On April 22, 1956, which would be exactly one year after the sheriff's sale, there was due to Atco National Bank under the mortgage -- for principal, interest, costs, sheriff's fees, taxes and insurance -- a sum which has been given to me as $36,535. Two days before, on April 20, 1956, the Government had tendered to Atco in redemption of the property the sum of $100, the amount bid at the sheriff's sale, and $6 interest for one year, and demanded a conveyance of the land in question. Both Atco and the First National Bank and Trust Company of Woodbury rejected the tender.
The Government now comes into this court under 28 U.S.C.A., paragraph 2410, which, among other things, provides in subsection (c) that:
"* * * Where a sale of real estate is made to satisfy a lien prior to that of the United States, the United States shall have one year from the date of sale within which to redeem. In any case where the debt owing the United States is due, the United States may ask, by way of affirmative relief, for the foreclosure of its own lien * * *."
I might say, in passing, that the Government did not, by way of affirmative relief, ask for the foreclosure of its own lien at any time.
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The argument of the Government's attorney runs something like this: that implicit in the statute, as I have quoted it, is the right of the United States to redeem within the year by offering the successful bidder at the sheriff's sale the amount of the foreclosure sale price plus interest, costs and fees. He reads the words "shall have one year from the date of sale within which to redeem" as creating what has been described in the argument as a statutory right of redemption, to be distinguished, says the attorney, from the equitable right of redemption known to our former Court of Chancery and to this court. Then, having extended the meaning of the statute to include a statutory right of redemption, the argument proceeds to equate this so-called statutory right with similar rights set up in the legislation of several states in the West and Southwest which have been cited to us in the Government's brief.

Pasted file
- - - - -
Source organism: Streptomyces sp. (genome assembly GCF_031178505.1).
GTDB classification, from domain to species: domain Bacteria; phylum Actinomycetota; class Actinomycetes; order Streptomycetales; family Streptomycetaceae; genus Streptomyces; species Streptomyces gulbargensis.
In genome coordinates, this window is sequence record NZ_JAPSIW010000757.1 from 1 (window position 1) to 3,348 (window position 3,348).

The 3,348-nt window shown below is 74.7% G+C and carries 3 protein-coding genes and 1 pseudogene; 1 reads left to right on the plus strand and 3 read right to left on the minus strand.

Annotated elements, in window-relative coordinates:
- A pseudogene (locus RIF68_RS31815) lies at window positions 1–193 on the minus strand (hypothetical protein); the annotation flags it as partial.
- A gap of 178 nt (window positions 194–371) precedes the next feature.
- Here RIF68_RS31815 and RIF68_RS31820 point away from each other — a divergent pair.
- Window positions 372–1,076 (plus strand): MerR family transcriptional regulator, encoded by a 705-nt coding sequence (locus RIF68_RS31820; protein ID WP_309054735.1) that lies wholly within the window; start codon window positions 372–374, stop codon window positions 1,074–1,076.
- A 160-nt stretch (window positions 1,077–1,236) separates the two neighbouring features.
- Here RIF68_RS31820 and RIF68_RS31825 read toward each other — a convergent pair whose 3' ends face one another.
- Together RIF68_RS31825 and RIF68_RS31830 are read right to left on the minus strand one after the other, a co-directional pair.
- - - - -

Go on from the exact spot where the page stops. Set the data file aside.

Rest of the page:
We have, of course, no statutory right of redemption similar to the ones cited by the Government. We are a common-law State, and we have proceeded in these mortgage redemption matters in a manner which has been familiar to the Bench and Bar of this State for well over a century.
I think one other thing should be mentioned before I go on, and that is, part of the history of this federal statute which the Government attorney has been good enough to call to the court's attention. 28 U.S.C.A., paragraph 2410, originated with a bill entitled H.R. 980, 71 st Congress , 3 rd session , which became the Act of March 4, 1931, chapter 515, also known as 46 Stat. 1528, section 4, containing the provision I have read. The Government attorney has quoted to us from 74 Congressional Record, Part 6, page 6296, a statement made by the House members of a Joint Committee which issued a report on H.R. 980. H.R. 980, in its earlier draft, provided for the joinder of the United States as a party defendant in a foreclosure action if the foreclosure sale were delayed for a period of one year after suit commenced. However, this provision did not appear in H.R. 980 in its final form reported out of the Joint Committee of the
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Congress, and in explaining this omitted provision it was said by the House members of the Committee that: